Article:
Yes, we have even more bits of video from that air-cooled Volkswagen gathering I joined this summer, so get ready for more radiator-free goodness. Today I want to improve the quality of your life ever so slightly by taking you with me on this quick walk-around of a Volkswagen that’s quite uncommon in America: The Type 3 Notchback.

The Volkswagen Type 3 series was designed to be VW’s answer to customers who wanted more than the Beetle offered—more power, more space, more luxury, more car. To accomplish this while retaining the Beetle’s fundamental technological basis, Volkswagen was very clever.

They moved the cooling fan from above the horizontal cylinders of the engine to the end of the crankshaft, making a seriously compact engine only 18 inches tall. This they crammed under the floor at the rear, allowing for a trunk over the engine as well as VW’s traditional front trunk. Bingo, more space.

The Type 3s had a more conventional (for the era) looking body, uprated interior fittings and equipment compared to the Beetle, and a more powerful 1500cc (later 1600) dual-carb (later with electronic fuel-injection, a first for a production car) engine. VW had their up-market car.


The VW 1500, as it was originally called, was initially a smallish two-door sedan and a station wagon. The wagon came to America as the Squareback, and we later got the sloping-rear Fastback two-door sedan, but for some reason, Volkswagen never imported the original three-box sedan, which was known as the Notchback.

I’m not sure why we never got the notchback, though some say it’s because VW was having production constraints prior to opening up their factory in Emden, Germany. You’d think in the early ‘60s its pleasingly dowdy, almost British looks would have fit in very well on the market, and perhaps even would have proven to be a good competitor to the then number-two imported car in America, the Renault Dauphine.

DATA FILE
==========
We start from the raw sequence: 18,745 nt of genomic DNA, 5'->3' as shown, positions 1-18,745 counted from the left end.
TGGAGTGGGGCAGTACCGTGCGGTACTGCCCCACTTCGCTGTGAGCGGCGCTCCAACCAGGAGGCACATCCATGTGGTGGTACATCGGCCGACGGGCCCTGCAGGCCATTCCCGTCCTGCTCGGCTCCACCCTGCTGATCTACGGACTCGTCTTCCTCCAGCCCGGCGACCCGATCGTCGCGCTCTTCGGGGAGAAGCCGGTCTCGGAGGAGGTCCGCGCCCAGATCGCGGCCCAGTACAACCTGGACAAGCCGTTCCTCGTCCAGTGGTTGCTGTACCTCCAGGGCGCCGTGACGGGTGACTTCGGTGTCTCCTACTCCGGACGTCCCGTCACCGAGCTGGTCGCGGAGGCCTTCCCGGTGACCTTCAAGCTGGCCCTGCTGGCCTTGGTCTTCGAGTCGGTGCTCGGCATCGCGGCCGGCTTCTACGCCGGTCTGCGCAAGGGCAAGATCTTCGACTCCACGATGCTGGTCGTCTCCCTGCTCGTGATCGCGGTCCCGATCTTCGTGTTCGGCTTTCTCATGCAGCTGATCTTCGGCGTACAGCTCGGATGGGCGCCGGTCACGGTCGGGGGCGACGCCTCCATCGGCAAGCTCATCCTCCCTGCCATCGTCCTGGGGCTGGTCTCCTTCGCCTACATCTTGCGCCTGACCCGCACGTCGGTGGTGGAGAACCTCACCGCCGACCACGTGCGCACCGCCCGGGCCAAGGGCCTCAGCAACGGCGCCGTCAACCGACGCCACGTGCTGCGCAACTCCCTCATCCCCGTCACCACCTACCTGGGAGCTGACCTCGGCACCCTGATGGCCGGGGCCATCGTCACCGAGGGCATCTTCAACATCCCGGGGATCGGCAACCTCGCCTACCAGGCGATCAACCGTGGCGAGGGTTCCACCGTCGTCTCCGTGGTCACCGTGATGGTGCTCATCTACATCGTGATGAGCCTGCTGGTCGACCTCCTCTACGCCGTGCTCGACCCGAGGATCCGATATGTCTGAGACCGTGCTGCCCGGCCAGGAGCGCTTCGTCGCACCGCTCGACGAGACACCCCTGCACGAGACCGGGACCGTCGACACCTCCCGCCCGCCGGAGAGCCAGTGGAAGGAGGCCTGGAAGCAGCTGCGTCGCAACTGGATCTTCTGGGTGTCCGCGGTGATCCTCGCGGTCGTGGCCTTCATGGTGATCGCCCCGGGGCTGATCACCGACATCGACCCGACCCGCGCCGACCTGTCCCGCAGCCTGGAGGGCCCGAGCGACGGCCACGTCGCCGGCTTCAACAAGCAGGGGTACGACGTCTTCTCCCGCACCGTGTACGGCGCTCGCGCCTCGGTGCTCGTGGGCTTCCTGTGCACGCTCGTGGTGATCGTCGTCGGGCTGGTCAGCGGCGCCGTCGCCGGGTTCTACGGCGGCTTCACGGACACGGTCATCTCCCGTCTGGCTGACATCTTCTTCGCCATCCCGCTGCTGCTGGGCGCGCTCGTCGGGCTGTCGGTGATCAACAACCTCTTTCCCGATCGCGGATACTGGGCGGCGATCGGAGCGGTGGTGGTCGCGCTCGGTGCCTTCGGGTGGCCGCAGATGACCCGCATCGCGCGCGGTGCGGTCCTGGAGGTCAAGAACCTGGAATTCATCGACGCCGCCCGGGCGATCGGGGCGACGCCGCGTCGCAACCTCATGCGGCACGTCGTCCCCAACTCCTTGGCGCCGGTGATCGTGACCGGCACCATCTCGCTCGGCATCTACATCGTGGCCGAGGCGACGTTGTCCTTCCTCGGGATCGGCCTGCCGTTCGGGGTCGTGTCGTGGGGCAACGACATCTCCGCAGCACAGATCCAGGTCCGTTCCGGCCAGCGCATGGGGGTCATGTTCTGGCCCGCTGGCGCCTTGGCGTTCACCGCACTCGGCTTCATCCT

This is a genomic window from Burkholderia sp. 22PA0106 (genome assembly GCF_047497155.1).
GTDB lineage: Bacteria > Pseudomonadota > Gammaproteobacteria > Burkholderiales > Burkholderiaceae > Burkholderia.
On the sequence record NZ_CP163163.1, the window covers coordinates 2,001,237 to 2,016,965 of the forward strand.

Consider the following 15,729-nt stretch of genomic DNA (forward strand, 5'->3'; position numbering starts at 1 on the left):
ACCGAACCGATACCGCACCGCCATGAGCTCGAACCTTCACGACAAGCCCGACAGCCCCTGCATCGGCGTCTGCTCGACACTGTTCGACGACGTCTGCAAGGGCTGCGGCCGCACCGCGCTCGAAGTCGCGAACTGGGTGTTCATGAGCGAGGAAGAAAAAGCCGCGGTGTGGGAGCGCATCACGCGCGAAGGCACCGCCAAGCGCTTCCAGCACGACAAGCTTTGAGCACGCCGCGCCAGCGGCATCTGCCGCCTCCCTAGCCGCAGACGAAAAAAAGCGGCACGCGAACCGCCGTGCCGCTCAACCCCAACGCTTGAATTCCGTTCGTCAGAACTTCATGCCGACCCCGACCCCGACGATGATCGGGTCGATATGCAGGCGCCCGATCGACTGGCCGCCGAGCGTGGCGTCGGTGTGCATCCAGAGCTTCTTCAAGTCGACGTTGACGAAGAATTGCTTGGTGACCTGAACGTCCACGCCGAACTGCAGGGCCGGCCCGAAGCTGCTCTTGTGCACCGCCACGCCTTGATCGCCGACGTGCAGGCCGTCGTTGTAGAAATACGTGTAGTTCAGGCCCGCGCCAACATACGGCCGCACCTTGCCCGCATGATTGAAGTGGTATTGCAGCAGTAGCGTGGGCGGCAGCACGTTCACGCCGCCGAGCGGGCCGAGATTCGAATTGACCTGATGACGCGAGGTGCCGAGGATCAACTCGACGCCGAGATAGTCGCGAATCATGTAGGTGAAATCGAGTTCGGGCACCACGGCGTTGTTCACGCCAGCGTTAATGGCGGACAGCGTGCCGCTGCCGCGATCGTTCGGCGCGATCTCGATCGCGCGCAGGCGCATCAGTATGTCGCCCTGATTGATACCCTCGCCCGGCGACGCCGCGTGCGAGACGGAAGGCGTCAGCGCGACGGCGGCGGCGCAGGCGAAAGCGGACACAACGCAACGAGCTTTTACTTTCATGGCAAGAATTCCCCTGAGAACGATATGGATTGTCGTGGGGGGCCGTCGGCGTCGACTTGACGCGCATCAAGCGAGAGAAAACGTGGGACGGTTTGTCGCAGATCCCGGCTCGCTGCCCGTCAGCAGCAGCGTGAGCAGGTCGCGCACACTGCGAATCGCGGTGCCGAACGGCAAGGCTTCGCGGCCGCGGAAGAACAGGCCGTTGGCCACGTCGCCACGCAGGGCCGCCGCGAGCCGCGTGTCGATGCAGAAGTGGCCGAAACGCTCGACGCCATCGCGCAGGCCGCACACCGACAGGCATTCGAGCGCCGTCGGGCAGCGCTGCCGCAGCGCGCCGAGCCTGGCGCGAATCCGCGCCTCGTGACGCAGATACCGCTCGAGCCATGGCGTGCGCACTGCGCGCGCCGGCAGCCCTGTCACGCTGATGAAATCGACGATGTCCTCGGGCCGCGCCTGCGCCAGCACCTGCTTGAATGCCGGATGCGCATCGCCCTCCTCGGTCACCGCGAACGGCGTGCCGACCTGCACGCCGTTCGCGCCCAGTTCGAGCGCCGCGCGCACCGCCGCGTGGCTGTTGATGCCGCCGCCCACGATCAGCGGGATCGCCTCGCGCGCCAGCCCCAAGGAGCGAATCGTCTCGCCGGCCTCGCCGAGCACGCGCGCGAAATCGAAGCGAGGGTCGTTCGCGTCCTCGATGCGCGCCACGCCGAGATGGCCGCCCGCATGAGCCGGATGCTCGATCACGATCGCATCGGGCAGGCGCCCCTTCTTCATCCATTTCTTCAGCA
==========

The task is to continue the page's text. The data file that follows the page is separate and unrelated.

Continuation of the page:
Some Notches did get into America via gray market imports, and they were always attention-grabbers for VW geeks.

This (I think) 1973 example is, of course, no exception, and I was thrilled at the chance to really poke around in it, and note the fun details—the odd parking lamps, the engine tucked in its little hatch under the rear trunk floor, the overall satisfying proportions that are best appreciated in person.


I like the Type 3 because they satisfy my strange space-utilization fetishes. If you think it’s strange to be excited by the existence of an extra trunk, as I’m sure many do, please allow me to show you the face of this passer-by looking on at about 1:30 in the video.

That’s the face of a man clearly mind-blown by the existence of an engine hiding under the floor of a trunk.

See? It’s not just me.